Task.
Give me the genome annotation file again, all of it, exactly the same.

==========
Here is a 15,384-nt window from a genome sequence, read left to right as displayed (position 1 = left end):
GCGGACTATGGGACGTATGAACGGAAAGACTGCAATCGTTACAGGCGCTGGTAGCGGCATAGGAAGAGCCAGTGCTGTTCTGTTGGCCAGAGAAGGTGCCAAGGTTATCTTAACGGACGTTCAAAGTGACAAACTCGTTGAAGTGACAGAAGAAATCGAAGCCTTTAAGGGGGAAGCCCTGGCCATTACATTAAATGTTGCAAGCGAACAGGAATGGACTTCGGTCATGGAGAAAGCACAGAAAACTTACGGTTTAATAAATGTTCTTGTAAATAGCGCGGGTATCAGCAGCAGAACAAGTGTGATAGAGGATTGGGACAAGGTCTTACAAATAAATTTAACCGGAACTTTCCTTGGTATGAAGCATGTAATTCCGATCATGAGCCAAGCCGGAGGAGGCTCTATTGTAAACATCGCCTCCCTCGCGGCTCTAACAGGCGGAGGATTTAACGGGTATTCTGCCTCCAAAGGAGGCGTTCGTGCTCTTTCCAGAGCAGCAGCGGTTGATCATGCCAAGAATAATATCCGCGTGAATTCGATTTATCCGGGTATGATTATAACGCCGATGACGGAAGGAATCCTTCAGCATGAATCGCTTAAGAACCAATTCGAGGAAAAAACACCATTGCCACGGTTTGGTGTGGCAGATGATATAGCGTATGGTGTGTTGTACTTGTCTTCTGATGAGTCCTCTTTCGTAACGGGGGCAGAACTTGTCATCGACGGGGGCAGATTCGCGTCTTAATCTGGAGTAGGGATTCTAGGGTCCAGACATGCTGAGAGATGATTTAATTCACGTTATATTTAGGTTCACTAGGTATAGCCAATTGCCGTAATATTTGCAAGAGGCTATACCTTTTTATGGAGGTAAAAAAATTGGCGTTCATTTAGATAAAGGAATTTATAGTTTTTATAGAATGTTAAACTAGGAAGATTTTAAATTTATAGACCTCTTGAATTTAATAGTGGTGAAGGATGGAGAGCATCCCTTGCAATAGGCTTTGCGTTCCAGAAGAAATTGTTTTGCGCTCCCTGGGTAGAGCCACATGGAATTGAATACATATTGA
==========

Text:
Here is a 15,384-nt window from a genome sequence, read left to right as displayed (position 1 = left end):
GCGGACTATGGGACGTATGAACGGAAAGACTGCAATCGTTACAGGCGCTGGTAGCGGCATAGGAAGAGCCAGTGCTGTTCTGTTGGCCAGAGAAGGTGCCAAGGTTATCTTAACGGACGTTCAAAGTGACAAACTCGTTGAAGTGACAGAAGAAATCGAAGCCTTTAAGGGGGAAGCCCTGGCCATTACATTAAATGTTGCAAGCGAACAGGAATGGACTTCGGTCATGGAGAAAGCACAGAAAACTTACGGTTTAATAAATGTTCTTGTAAATAGCGCGGGTATCAGCAGCAGAACAAGTGTGATAGAGGATTGGGACAAGGTCTTACAAATAAATTTAACCGGAACTTTCCTTGGTATGAAGCATGTAATTCCGATCATGAGCCAAGCCGGAGGAGGCTCTATTGTAAACATCGCCTCCCTCGCGGCTCTAACAGGCGGAGGATTTAACGGGTATTCTGCCTCCAAAGGAGGCGTTCGTGCTCTTTCCAGAGCAGCAGCGGTTGATCATGCCAAGAATAATATCCGCGTGAATTCGATTTATCCGGGTATGATTATAACGCCGATGACGGAAGGAATCCTTCAGCATGAATCGCTTAAGAACCAATTCGAGGAAAAAACACCATTGCCACGGTTTGGTGTGGCAGATGATATAGCGTATGGTGTGTTGTACTTGTCTTCTGATGAGTCCTCTTTCGTAACGGGGGCAGAACTTGTCATCGACGGGGGCAGATTCGCGTCTTAATCTGGAGTAGGGATTCTAGGGTCCAGACATGCTGAGAGATGATTTAATTCACGTTATATTTAGGTTCACTAGGTATAGCCAATTGCCGTAATATTTGCAAGAGGCTATACCTTTTTATGGAGGTAAAAAAATTGGCGTTCATTTAGATAAAGGAATTTATAGTTTTTATAGAATGTTAAACTAGGAAGATTTTAAATTTATAGACCTCTTGAATTTAATAGTGGTGAAGGATGGAGAGCATCCCTTGCAATAGGCTTTGCGTTCCAGAAGAAATTGTTTTGCGCTCCCTGGGTAGAGCCACATGGAATTGAATACATATTGA